What's Your Resolution? How Travel Can Make it Happen
What’s your New Year’s resolution? To lose weight? To help others? To learn a language? Whatever it is, here’s what I recommend: Don’t just make a resolution, make a travel reservation.
For one, there’s no better way to start the year off fresh then with a journey somewhere new. Traveling challenges you, and forces you to question and reflect on yourself and the world around you. But what’s more—it can also be a great way to kick-start your motivation and help you reach your goals.
So let 2012 be the year in which you go further than ever before. If you’ve always had a dream destination in mind (or if you’re now throwing darts at a map for inspiration), here’s how finally planning that trip can help you achieve your resolutions.
Your Resolution: Get Healthy
Many people think of traveling as the time to overindulge, but it can actually be a great way to mix up your health and fitness routine. When you’re constantly on the go—walking, hiking, exploring, darting from train to train—you can come back from a trip in better shape than when you left. And, if you’re eating local foods rather than at the hotel buffet, you won’t have to be stressed about gaining weight (a few common foreign foods—like chiles—can even speed up your metabolism!).
Your Resolution: Read the News
If your goal is to become media literate and go beyond the mainstream news sources, following global outlets such as the BBC, Al Jazeera, Current TV, and in-country newspapers while traveling is a great way to do it. Once you’ve seen the way the same events can be reported from many different perspectives, you’ll find it easier to articulate and formulate opinions around world issues—and debunk politics, economics, and pop culture issues without the punditry. (To get a similar experience at home, check out Watching America for English translations of foreign news and op-eds about the U.S.)
Your Resolution: Learn a Language
Want to (finally) become fluent? Rather than invest hundreds of dollars in language software, buy a plane ticket instead. I assure you, being forced to speak from the moment you land will teach you far more quickly than your PC. Of course, if you’re learning a language from scratch, study up before you go—you’ll pick words up more quickly once you’re there (and you’ll make your life a whole lot easier). For practice, check out free websites like Italki.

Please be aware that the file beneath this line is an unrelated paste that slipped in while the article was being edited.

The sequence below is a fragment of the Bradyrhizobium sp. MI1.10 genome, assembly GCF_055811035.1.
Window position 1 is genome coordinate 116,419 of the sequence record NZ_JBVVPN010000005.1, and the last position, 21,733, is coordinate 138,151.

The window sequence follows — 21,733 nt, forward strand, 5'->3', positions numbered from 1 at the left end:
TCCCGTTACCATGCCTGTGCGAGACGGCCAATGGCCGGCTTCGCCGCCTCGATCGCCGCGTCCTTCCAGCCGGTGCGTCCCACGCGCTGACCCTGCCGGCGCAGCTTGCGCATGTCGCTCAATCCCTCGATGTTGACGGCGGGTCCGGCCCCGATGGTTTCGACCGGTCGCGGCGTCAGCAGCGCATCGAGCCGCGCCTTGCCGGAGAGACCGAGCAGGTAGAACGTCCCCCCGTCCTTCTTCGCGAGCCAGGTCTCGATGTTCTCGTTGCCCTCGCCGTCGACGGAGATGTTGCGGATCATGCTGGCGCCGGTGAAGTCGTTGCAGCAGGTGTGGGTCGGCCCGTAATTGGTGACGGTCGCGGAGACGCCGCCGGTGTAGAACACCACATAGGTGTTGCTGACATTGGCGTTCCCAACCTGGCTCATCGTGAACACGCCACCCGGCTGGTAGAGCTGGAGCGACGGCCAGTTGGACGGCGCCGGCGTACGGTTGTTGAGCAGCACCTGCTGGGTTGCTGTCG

Your Resolution: Serve Others
If you’re hoping to give back to others and the world around you next year, a volunteer placement abroad can allow you to contribute and learn in a more hands-on way than most stateside opportunities. Once you get home, continue the experience by educating others in your community about your volunteer destination.
Your Resolution: Save Money
Yes, traveling costs money—but one of the best ways to help you plan and stick to a budget is having something tangible you’re saving for. So, set a budget, and save a little each paycheck to make it to your dream destination. You could also strategize fundraising efforts, write grants, and search out scholarships or fellowships to get help fund your trip.
And if you can’t afford a trip halfway around the world, that’s OK—you’ve got places to explore right at home. Consider visiting towns and regions you’ve never been to in your own country or state. Find out what might they have to offer you as a traveler, both culturally and historically. Try a local delicacy, or do something you’ve never done before.
Traveling doesn’t have to be a far-off dream—and it can be a great way to get you closer to your goals. By focusing on your travel passions this year, your resolution won’t feel like a chore, and you’ll gain a lifetime of stories and perspective to show for it.
Muses, what are your travel resolutions for 2012?
Photo courtesy of Marc Levin.
About The Author
Natalie Jesionka has researched and reported on human rights issues around the world. She lectures on human trafficking, gender and conflict, and human rights at Rutgers University. When she is not teaching, she is traveling and offering tips on how students and professionals can get the most out of their experiences abroad. She also encourages global exploration through her work as Editor of Shatter the Looking Glass, an ethical travel magazine. Natalie is a Paul and Daisy Soros Fellow and served as a 2010 Fulbright Scholar in Thailand.